Suddenly he became all power and pazzaz and shoved out of my arms and ran like a roadrunner across the parking lot. Huh?

I've never seen an "injured" bird recover so quickly in my LIFE!

I tried to corner him and take him back to the car but then he flew effortlessly to the top of the Safeway and eyed me with complete distain and disgust. Luckily, the Safeway was w/in flapping distance of the wilderness from which we'd just come and he made his way back toward the wilderness.

We were flummoxed.

Why had this turkey been hanging around on the road as if injured, not moving when people came right up to himj, but suddenly he reverted to being a wild thing once we left the area?

The only theory we could come up with was that he had figured out that going out on the road was a way to avoid predators. There must have been something in those bushes that was more frightening to him than the people. If he had been someone's pet, then why was he SOOO stressed and why did he run from me as soon as he could? Why did he allow me to handle him without a struggle in the first location?

If there had been a fox or other predator in the bushes (we see foxes all the time there), then it would have been a great strategy. The guy w/ the gun said the turkey had been hanging around the road for 3 days.

Had someonoe dumped him off?

Unbelievably, I still made my flight!

We thought the saga of the mystery turkey was over with. Until last week when he (or another turkey) showed up in the SAME PLACE, miles away from town, on the SAME ROAD! how can this be? And he's hanging around the road again!

What is going on here?

I would LOVE to hear theories from others about this, especially people who know something about turkeys. Do they have the intelligence to come up w/ a survival strategy like this? I think wild turkeys are MUCH more intelligent than domestic turkeys. There's a book called ILLUMINATION IN THE FLATWOOD that's a great study of wild turkeys and they seem to be pretty complex animals.

Comments anyone?


Monday, May 11, 2009

Trip to Danville

The trip to Danville was amazing. I don't think I've ever been on a more beautiful flight, for one thing. The air was crystal clear as was the ocean, so I could see the contours of the ocean floor like never before, and the mountains and waves, the cliffs along the California coastline, especially Northern California. It's always heartening to see the amount of empty space that still does exist, even along the rugged coastline. It makes me think of hawks/eagles/owls, coyotes, mountain lions, sea lions, otters, tidepools...hope! Hope that there is still a place for these other intelligences that we share the earth with. Each of them with their unique personalities, desires, and little dramas.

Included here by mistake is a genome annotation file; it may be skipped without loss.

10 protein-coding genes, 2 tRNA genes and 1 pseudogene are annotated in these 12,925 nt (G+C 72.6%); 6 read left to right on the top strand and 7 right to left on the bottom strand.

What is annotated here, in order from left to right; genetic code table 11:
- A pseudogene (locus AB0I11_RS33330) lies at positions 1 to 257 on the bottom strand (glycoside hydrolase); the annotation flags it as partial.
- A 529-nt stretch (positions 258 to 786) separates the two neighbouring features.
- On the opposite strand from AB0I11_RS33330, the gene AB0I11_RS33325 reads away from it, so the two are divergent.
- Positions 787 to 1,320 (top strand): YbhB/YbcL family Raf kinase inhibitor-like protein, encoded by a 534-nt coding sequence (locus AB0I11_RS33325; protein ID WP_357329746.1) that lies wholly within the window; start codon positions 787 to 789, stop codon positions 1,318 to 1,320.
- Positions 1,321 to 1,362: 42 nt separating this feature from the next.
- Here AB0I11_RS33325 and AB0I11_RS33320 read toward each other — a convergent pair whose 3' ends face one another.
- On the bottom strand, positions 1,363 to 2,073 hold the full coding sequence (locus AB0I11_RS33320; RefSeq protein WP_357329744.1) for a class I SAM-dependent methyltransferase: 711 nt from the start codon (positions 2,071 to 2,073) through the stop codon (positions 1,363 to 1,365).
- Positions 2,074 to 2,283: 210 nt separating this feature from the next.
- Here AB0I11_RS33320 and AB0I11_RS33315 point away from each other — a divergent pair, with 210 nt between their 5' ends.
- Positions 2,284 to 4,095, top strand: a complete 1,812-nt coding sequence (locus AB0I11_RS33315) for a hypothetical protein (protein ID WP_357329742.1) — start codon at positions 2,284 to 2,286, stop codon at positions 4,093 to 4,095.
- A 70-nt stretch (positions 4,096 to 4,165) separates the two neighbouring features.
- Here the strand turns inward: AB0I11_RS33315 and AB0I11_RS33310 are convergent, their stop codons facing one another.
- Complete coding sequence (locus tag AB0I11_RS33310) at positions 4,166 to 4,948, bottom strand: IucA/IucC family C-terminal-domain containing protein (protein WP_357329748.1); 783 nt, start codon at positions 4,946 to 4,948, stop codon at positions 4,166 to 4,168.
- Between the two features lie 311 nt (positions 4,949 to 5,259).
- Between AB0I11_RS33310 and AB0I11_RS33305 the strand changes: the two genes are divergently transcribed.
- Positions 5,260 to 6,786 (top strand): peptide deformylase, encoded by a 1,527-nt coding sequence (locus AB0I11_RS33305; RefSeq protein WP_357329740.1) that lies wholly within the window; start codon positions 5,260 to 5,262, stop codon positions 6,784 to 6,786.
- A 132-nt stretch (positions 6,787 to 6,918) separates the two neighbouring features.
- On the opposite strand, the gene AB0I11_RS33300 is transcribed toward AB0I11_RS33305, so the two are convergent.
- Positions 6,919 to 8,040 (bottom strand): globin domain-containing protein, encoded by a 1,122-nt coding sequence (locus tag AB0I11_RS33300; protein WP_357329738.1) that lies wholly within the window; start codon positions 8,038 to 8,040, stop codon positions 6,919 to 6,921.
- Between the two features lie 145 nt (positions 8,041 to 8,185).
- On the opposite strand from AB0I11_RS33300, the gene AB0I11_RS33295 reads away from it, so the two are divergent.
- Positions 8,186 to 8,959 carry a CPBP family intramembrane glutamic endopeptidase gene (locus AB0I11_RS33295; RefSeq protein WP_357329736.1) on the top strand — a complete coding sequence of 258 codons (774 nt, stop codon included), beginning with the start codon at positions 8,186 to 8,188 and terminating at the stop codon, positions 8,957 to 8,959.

I couldn't see the Santa Barbara fire, although there was one wierd, spooky black cloud that was completely flat, compressed, just sitting in the sky with no other clouds anywhere to be seen. I've never seen that before and it looked like a black flying saucer, only it was a cloud. Yikes.

There were a lot of blue lakes and the Sierras in the distance were heavy with snow. Good. We need that.

Did I ever mention that I went on a solo backpacking trip in hip deep (and deeper off the trail) snow in the Sierras for a week? I did. I was tracked by a mountain lion for much of that time. He didn't bother me (obviously) but I was plenty spooked. I remember hiking over a pass and quietly congratulating myself for how calm I felt, given the circumstances. Then a rabbit shot out of a low bush and I screamed and fell backward, pinned down by my pack like a turtle on its back. Oh THAT's clever, Stacey. A real survivalist, are we? If it had been a mountain lion I would have been in a bad position. So stupid! But I learned from that little episode. I was also young. I'm not recommending that ANYONE try this, by the way,. I had had a lot of mountain and survival experience by then and it was still probably stupid.

But I had been hanging around with rangers, female, who spent almost all their time alone deep in the backcountry and that was my frame of reference at the time. And I knew a lot of climbers, etc..and they all knew where I was and where I was going. I didn't even see another human footprint the whole time I was on the trip, and even the road to the trailhead was closed.

Anyway, one day I'll tell the whole story of that trip. Seeing the Sierrras this time of year, covered with snow, brought the whole thing back. It was this week many years ago that I took that trip. I almost moved to Mammoth Lakes that summer and Wesley almost ended up living in a teeny tiny cabin w/ a little wood burning stove where you could literally touch the walls while standing in the kitchen and I could touch the ceiling (I'm only 5 feet tall).


Danville is the best kept secret, like many smallish towns. It's sweet, quaint in the best possible way with no big industry stores, just unique ones. It has a local theatre and is big on the arts and literature. On another night they had Lemony Snicket there.